His childhood “career” as a newspaper boy provided much fodder for his writings. He speaks of interesting people along his route. His clientele was small in number; thus, he learned their “peculiarities” and preferences. There was Mr. Willard who wanted his paper placed under a brick on the front porch chair, so it wouldn’t blow away. Miss Towells wanted Philip to ring her doorbell and hand her the paper, proper-like. And, yes, there was that elderly (and unnamed) gentleman who answered the door wearing women’s dresses. Gulley says, “Small towns aren’t always the bastions of conformity we think they are.”
He tells of the Blake family, one of the poorest families on his route; yet, they were exceedingly generous with a tip for their paper boy. Apparently, Philip came to learn that Mr. and Mrs. Blake earned their wages in tip-bearing vocations. Thus, their sensitivity to the worker. And his increased appreciation for the working class.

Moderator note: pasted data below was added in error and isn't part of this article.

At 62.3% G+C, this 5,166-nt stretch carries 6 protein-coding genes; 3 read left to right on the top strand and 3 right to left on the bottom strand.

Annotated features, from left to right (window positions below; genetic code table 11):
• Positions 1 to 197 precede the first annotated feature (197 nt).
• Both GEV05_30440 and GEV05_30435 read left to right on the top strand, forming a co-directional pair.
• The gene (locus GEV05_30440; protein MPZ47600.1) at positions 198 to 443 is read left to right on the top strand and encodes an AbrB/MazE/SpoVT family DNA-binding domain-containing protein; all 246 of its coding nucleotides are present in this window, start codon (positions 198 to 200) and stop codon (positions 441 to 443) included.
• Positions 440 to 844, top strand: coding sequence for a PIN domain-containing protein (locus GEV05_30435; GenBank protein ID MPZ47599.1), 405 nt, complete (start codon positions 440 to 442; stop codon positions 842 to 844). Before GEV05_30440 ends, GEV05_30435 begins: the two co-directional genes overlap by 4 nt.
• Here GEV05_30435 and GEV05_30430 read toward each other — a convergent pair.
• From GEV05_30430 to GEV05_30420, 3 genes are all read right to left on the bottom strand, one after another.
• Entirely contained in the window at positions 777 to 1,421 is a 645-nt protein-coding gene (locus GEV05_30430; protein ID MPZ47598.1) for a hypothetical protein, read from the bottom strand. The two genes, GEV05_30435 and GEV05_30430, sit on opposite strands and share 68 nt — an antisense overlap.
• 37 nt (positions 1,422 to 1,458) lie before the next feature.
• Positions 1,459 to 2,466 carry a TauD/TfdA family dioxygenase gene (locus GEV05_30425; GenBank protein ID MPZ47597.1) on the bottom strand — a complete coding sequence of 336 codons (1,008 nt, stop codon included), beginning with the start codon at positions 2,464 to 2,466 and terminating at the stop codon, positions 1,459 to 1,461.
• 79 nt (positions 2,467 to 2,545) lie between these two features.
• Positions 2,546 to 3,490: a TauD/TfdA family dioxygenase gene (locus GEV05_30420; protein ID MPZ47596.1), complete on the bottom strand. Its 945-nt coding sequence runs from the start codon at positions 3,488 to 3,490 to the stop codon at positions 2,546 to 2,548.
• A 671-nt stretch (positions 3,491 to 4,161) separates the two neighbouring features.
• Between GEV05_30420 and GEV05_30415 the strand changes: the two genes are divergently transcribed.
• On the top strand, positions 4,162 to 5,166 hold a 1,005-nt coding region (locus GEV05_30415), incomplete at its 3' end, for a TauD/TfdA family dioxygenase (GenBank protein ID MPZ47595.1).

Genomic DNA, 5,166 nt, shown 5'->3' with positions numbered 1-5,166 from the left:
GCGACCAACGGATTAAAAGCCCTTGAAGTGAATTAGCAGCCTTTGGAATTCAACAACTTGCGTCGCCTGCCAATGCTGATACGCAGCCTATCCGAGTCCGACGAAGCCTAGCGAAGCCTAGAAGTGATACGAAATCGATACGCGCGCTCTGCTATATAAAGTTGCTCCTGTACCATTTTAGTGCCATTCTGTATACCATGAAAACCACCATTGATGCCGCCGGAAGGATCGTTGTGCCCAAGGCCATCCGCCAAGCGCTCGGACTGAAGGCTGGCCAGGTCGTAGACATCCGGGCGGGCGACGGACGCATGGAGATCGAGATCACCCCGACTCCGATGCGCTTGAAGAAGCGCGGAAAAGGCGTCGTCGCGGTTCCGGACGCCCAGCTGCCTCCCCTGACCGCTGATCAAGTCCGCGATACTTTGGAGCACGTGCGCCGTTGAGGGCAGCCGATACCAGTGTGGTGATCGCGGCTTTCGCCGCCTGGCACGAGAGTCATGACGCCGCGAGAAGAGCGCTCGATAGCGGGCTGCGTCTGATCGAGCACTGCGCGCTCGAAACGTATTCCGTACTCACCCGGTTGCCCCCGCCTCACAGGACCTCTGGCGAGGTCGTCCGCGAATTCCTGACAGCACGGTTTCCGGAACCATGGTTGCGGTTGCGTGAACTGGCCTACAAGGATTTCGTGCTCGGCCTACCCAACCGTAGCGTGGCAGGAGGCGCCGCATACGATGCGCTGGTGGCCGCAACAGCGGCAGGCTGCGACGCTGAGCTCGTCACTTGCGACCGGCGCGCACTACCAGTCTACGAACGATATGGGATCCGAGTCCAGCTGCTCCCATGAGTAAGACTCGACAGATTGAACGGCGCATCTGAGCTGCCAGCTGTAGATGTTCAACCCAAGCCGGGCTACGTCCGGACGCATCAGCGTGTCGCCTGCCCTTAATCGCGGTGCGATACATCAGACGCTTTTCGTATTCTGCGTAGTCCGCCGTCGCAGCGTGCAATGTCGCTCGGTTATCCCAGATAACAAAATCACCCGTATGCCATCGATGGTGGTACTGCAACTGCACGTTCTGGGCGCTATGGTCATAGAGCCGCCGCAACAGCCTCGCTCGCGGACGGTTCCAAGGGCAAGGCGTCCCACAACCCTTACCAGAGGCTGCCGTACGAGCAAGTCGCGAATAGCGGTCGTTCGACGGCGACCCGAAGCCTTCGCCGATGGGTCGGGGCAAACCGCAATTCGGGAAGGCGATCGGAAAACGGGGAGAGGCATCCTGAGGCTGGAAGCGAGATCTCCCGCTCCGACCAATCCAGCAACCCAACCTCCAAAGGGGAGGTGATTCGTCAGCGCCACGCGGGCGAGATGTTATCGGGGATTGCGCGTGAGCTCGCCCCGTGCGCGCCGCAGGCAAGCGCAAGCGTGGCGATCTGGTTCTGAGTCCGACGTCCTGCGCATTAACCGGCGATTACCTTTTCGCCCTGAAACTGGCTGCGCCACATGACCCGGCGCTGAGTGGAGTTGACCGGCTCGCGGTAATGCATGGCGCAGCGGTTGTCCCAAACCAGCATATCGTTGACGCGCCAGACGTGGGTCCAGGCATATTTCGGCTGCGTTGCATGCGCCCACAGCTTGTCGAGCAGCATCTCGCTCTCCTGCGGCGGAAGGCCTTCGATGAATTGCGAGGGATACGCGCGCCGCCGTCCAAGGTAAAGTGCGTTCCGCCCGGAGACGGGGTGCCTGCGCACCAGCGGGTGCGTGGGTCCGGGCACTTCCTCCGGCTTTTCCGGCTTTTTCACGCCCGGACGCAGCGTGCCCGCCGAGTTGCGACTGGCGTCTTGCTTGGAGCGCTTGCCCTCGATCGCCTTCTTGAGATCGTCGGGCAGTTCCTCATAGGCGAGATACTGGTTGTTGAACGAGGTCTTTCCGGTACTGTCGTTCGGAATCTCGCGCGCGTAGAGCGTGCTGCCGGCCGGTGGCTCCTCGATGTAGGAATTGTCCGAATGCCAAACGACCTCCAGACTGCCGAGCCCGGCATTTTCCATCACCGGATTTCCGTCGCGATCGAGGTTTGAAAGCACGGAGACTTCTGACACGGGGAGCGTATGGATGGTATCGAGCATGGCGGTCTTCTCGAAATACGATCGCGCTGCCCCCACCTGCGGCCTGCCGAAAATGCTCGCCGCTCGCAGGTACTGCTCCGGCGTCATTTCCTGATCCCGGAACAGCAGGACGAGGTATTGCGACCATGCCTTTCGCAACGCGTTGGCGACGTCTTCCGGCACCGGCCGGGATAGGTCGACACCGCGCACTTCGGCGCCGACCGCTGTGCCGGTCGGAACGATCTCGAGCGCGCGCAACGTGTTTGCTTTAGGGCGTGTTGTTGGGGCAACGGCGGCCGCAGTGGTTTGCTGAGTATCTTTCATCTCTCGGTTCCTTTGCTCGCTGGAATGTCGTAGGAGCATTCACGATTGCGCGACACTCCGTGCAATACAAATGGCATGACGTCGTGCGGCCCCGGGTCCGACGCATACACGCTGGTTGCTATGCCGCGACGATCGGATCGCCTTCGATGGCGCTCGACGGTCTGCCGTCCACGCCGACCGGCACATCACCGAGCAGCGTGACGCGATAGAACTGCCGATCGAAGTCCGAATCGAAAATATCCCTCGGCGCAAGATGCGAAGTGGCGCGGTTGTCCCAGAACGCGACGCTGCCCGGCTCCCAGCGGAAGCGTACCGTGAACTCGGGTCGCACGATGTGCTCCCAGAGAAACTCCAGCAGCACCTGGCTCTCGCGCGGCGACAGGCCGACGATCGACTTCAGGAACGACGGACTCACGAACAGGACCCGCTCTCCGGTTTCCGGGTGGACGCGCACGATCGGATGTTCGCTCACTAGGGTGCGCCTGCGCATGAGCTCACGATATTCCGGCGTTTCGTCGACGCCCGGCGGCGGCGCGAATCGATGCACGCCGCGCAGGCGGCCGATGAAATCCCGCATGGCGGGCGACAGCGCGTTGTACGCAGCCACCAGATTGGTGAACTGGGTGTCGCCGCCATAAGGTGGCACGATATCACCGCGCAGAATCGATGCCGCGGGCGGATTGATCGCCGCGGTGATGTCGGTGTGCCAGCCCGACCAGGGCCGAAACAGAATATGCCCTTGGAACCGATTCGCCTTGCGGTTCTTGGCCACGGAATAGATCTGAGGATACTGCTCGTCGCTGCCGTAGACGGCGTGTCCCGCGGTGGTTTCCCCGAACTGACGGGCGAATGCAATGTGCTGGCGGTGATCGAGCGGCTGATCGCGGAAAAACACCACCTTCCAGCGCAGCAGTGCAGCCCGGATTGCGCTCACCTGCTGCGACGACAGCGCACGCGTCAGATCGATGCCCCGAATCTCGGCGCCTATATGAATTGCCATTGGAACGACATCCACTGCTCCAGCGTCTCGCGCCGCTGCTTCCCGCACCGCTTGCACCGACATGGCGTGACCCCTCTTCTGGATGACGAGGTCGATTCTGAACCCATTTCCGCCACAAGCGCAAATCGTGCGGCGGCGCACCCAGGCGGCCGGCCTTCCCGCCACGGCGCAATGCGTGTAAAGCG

Gulley could have secured more customers; thus, fattening his bank account and perfecting his paper-tossing techniques as he would have had no time to learn the particularities of his clients--or to execute their newspaper norms. But, he preferred to climb off his bike, ring the bell, and know the people on his route.
The closing words of his Paper Route reflection sunk deeply into my heart:
“...knowing people beats knowing about them.”
How about that?